Light & Verity

Soccer coach charged in admissions fraud

Yale promises reforms to prevent future abuse.

AP Photo/Steven Senne

AP Photo/Steven Senne

Former women’s soccer coach Rudy Meredith left federal court in Boston on March 28 after pleading guilty to wire fraud and conspiracy charges. View full image

While much of Yale was on spring break, the university was rocked by the news that longtime women’s soccer coach Rudy Meredith had taken bribes in exchange for recommending students for admission to Yale as recruited athletes.

The news came on March 12, when investigators announced charges in an alleged racketeering scheme centered on a California-based admissions counseling company known as The Edge College and Career Network. Indictments alleged that Edge helped some students cheat on SAT or ACT exams and helped some parents bribe coaches to falsely claim that their children were recruited athletes. Fifty people were charged, including Edge founder William Singer, coaches and other officials at several universities, and parents.

The indictments in the case—dubbed “Operation Varsity Blues” by investigators—involved eight universities, including Stanford and Georgetown. The University of Southern California was implicated most heavily, with three coaches and an athletic director charged in cases involving more than two dozen students. At Georgetown, the tennis coach allegedly used three of his admissions slots in one year on fraudulent tennis players. But Yale and Meredith seemed to garner much of the press attention, at least on the East Coast.


Meredith, who had been head coach of women’s soccer at Yale since 1995, resigned at the end of last fall’s season. By then, he had been cooperating with the FBI since April 2018, after investigators had recorded him soliciting a bribe of $450,000 from a parent he was meeting in a Boston hotel room. He pleaded guilty on March 28 to wire fraud and conspiracy charges, and will be sentenced on June 20.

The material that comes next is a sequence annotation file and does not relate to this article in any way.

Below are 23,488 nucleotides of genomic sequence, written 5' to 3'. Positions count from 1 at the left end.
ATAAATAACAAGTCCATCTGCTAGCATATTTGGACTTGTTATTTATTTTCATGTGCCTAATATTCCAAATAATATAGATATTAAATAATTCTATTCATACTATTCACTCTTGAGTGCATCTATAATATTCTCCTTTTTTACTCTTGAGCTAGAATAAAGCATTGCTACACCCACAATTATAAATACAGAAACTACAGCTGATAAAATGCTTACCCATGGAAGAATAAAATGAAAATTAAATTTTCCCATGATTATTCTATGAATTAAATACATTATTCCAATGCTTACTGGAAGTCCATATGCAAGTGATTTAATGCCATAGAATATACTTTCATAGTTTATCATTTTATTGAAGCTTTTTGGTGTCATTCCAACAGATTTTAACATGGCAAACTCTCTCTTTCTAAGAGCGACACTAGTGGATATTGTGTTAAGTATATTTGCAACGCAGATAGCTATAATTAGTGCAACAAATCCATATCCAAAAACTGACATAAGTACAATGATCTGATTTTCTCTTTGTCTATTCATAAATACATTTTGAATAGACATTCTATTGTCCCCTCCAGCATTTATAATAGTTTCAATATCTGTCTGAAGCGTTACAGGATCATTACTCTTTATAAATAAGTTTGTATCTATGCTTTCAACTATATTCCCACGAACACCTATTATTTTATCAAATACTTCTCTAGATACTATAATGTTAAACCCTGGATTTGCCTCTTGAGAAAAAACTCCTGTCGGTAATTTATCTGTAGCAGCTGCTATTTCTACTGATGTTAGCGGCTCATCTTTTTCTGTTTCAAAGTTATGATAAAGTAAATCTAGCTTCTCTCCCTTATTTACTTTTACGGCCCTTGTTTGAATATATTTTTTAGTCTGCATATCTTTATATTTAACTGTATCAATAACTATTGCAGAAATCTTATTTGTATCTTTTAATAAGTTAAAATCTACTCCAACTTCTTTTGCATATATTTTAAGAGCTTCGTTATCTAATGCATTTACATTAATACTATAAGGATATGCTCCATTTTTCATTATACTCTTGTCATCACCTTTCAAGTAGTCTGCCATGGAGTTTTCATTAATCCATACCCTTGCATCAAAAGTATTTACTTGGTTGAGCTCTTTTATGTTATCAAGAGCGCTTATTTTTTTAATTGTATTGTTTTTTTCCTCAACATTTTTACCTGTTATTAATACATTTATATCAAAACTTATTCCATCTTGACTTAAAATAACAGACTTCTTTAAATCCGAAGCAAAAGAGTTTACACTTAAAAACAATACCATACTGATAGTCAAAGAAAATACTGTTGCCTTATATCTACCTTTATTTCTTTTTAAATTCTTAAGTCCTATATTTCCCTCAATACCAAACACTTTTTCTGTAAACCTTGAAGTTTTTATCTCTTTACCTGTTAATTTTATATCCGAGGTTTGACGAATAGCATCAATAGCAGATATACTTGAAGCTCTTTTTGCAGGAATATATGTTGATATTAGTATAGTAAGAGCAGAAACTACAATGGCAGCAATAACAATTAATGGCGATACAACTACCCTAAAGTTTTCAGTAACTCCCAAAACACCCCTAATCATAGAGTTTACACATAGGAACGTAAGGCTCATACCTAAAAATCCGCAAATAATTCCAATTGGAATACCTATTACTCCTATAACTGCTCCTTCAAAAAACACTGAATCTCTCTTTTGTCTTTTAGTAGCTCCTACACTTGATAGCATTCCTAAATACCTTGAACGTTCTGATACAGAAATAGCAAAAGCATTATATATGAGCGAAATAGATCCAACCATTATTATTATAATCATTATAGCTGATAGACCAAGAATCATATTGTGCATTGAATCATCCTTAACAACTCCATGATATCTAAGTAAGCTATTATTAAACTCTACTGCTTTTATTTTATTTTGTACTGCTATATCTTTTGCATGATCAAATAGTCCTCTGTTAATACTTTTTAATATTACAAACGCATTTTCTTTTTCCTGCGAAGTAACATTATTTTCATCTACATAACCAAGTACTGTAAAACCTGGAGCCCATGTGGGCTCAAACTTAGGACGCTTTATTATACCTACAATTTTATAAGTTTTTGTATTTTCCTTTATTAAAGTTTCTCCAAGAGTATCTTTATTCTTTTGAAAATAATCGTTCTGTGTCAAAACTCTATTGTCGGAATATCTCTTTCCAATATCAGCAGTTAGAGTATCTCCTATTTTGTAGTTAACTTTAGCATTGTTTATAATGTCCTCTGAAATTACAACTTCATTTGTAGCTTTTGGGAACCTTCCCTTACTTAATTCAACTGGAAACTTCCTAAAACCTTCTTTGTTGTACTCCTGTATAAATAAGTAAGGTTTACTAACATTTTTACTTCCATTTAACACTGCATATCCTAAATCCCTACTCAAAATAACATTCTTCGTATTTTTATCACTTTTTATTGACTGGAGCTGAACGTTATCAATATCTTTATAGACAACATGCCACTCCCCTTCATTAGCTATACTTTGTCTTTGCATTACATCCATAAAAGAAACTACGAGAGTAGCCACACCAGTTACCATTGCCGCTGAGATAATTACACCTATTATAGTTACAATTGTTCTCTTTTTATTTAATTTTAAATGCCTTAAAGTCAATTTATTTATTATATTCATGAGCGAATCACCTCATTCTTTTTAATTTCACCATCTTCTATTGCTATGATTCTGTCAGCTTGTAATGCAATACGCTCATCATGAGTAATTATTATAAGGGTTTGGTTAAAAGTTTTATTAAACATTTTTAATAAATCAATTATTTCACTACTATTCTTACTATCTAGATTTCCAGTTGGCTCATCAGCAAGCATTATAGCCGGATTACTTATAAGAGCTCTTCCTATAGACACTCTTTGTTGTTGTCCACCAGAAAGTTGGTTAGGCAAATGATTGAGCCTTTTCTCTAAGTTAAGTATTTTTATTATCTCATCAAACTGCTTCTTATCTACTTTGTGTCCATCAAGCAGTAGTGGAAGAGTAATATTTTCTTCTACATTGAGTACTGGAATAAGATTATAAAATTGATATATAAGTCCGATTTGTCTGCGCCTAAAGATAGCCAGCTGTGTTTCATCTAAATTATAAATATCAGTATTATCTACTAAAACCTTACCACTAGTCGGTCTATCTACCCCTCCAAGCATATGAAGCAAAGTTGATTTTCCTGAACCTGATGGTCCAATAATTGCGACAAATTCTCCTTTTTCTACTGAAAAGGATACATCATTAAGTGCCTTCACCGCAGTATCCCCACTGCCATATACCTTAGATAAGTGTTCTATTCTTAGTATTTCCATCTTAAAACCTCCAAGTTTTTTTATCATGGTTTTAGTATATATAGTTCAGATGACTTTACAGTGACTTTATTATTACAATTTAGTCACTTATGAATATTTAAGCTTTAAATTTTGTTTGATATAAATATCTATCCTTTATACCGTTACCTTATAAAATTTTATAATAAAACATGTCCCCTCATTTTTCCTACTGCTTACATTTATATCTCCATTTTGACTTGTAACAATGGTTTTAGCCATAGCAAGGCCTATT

Meredith acknowledged having taking $400,000 from one of Singer’s clients to have the client’s daughter designated a women’s soccer recruit, despite the fact that she did not play competitive soccer. Singer provided a false athletic profile of the student claiming she was co-captain of an elite club team in California. The student was admitted to the Class of 2022, and her relatives subsequently paid Singer’s organization $1.2 million, according to court documents. The student in the second case involving Meredith was not admitted to Yale.

The case exposed a vulnerability to fraud in the admissions system. Within the bounds of the academic standards set by the Ivy League and the admissions office, coaches are able to endorse a limited number of applicants for admission; applicants with a coach’s endorsement are usually admitted. (Recruited athletes constitute about 13 percent of the undergraduate student body.) Since students who are admitted as recruited athletes do not receive athletic scholarships and are not required to play on a varsity team after they arrive at Yale, a fraud like Meredith’s could go undetected.

To prevent fraud in the future, Yale’s athletic department will “review and confirm the athletic credentials of all recruits proposed to receive a coach’s athletic recommendation,” President Peter Salovey ’86PhD wrote in a message to the Yale community on March 26. In another statement, the university said it will hire outside advisers “to recommend changes that will help the university detect and prevent efforts to defraud its admissions process. . . . Yale will specifically examine the practices of commercial admissions consultants, whose work is conducted out of the view of admissions officers.”